University of Calgary student Jocelyn Hirose will present Save Our Snowpack: What Glaciers in the Columbia Basin Can Tell Us About Snowpack

Save Our Snowpack presentation explores regional glaciers

The North Columbia Environmental Society is hosting the Revelstoke presentation of SOS: Save Our Snowpack, an evening presentation focusing on glaciers in the Columbia Basin and how they relate to snowpack.

The North Columbia Environmental Society is hosting the Revelstoke presentation of SOS: Save Our Snowpack, an evening presentation focusing on glaciers in the Columbia Basin and how they relate to snowpack.

The event is at the Revelstoke Community Centre this Friday, March 18 at 7 p.m.

Here’s some info sent to us by the event organizers:

How does snowpack respond to climate change right here in the Columbia Basin? How do glaciers fit in? And what about the future of powder?

In the coming weeks, you can learn some snowpack science and watch a short film during SOS: Save Our Snowpack, an evening that brings you a double shot of awareness.

The evening will kick off with an audio-visual presentation by FD Productions that highlighting water in all its forms in the North Columbia.

First off, Jocelyn Hirose will present Save Our Snowpack: What Glaciers in the Columbia Basin Can Tell Us About Snowpack. Hirose, a M.Sc. candidate at the University of Calgary, will share her findings about snowpack and glaciers in the Columbia Basin.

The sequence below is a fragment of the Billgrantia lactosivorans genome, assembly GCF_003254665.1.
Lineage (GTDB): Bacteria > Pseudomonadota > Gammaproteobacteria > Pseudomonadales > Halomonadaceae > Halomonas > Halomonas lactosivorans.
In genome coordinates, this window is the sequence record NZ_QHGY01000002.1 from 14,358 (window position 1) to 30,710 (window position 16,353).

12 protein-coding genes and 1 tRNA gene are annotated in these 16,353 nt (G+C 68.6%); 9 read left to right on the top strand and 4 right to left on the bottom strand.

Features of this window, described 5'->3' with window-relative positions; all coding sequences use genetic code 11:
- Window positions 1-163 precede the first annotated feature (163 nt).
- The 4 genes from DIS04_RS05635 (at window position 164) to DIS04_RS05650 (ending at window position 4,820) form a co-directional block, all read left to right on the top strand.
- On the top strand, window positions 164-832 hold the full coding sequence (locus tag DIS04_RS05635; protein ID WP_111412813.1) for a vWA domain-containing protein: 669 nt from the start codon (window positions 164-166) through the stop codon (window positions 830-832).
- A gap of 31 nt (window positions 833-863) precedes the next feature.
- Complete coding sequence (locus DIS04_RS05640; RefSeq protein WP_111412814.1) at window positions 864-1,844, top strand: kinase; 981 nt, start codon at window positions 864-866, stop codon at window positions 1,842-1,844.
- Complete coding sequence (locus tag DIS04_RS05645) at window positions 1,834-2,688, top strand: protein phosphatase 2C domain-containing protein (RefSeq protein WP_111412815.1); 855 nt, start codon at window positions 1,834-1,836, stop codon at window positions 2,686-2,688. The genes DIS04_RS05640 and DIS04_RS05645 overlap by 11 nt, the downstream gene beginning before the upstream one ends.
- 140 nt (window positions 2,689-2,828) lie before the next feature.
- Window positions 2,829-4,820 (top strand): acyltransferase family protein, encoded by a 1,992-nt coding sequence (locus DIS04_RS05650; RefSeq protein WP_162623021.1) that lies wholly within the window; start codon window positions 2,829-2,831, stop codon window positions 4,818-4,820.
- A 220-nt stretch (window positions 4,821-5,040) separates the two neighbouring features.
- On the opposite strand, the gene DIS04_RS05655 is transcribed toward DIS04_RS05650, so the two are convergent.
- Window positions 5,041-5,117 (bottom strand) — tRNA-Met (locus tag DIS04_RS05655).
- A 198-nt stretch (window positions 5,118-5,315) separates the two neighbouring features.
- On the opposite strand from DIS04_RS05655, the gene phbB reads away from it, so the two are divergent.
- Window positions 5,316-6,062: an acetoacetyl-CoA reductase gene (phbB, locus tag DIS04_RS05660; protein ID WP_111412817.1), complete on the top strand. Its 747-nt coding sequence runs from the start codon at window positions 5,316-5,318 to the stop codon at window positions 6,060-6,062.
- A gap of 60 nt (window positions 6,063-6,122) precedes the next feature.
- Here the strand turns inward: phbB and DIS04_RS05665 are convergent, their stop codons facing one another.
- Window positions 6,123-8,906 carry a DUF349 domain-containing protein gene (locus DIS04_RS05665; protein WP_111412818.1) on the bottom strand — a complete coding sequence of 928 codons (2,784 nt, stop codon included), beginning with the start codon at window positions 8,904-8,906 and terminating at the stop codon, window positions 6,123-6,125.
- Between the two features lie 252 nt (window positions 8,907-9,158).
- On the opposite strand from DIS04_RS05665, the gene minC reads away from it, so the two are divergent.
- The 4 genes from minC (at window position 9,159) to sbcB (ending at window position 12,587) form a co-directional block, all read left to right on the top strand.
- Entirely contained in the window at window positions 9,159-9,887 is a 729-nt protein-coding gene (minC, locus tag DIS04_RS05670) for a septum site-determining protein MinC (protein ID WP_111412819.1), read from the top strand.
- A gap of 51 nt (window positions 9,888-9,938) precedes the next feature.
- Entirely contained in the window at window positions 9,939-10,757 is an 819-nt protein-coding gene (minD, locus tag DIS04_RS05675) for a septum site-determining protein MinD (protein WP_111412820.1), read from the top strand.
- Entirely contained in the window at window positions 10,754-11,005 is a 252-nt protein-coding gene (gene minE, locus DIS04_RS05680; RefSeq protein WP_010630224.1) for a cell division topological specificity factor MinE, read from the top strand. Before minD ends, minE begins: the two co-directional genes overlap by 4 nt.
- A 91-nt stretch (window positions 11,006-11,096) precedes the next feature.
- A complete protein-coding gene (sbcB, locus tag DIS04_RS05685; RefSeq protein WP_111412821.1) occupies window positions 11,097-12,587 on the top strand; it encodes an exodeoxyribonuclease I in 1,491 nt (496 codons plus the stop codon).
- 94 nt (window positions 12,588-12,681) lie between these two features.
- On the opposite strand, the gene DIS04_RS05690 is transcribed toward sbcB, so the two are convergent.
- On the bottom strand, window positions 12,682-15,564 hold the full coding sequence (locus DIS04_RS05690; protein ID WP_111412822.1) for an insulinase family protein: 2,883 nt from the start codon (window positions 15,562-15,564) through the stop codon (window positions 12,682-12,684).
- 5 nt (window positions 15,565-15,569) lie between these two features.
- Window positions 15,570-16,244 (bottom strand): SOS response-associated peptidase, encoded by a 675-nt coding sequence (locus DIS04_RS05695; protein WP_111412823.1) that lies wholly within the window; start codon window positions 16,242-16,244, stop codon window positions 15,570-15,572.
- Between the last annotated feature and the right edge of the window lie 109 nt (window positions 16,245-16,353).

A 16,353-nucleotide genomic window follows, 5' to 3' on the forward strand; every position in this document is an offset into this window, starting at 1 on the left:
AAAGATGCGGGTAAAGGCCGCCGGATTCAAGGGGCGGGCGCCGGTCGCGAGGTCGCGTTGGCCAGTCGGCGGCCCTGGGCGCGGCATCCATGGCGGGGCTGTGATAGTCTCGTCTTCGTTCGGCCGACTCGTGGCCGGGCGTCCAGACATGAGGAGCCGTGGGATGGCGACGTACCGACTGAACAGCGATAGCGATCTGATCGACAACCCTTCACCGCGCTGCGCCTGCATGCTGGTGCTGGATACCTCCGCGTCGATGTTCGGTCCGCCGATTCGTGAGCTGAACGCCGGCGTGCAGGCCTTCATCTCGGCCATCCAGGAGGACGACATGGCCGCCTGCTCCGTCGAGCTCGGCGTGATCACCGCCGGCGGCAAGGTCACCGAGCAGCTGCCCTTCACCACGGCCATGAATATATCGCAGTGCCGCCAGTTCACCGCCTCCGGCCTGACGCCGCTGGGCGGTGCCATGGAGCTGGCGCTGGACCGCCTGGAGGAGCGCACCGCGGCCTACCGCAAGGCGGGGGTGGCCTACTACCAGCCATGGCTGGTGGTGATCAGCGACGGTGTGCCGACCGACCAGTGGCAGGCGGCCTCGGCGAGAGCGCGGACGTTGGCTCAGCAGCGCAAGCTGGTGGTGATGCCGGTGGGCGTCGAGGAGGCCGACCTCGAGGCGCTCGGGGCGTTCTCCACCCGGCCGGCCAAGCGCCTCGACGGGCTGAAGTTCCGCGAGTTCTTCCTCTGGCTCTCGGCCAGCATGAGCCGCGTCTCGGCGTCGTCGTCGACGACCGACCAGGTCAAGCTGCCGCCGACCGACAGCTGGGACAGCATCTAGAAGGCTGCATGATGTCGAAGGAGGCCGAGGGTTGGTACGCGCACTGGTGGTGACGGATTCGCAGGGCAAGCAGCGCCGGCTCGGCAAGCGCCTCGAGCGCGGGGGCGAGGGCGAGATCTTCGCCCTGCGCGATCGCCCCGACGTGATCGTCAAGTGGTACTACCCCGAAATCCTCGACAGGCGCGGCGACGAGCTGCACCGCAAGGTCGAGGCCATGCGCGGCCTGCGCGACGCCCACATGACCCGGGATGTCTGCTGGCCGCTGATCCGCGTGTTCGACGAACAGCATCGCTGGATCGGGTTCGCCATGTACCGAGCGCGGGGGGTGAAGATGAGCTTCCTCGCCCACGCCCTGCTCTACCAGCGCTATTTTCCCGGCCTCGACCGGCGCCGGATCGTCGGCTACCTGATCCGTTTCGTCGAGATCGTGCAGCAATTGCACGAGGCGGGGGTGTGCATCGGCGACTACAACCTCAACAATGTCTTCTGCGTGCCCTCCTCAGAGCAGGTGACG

“Save Our Snowpack and Generations will make for an interesting evening,” said Heather Leschied, with Wildsight. “Glaciers and snow are a huge part of our regional landscape.”

Leschied said the tour is a way to celebrate Canada Water Week. It’s being hosted by Wildsight, the North Columbia Environmental Society, the West Kootenay Eco Society, the Elk River Alliance and Joseph Creek Streamkeepers.

“Jocelyn Hirose monitors the Illecillewaet Glacier in Glacier National Park, British Columbia,” Leschied said. “Her work advances current understanding of the glaciated regions of the Columbia Basin: their sensitivity to climate and the impact climate change has on stream flow.”

For her part, Hirose feels it’s imperative to share her knowledge with basin residents. “I want to improve people’s understanding and involvement in the cryosphere,” she said. (For newbies, ‘cryosphere’ is the term that describes portions of the Earth’s surface where water is in solid form—glaciers, ice, snow and permafrost)

Many people who live in the basin are in active contact with the cryosphere all winter long – skiing, snowboarding and ice climbing. “Both the presentation and the film can help answer some questions people may have about glaciers, snowpack, climate change—and how it relates to them,” Leschied said.

Revelstoke: Friday, March 18 – Revelstoke Community Centre, 7 p.m. – hosted by the North Columbia Environmental Society.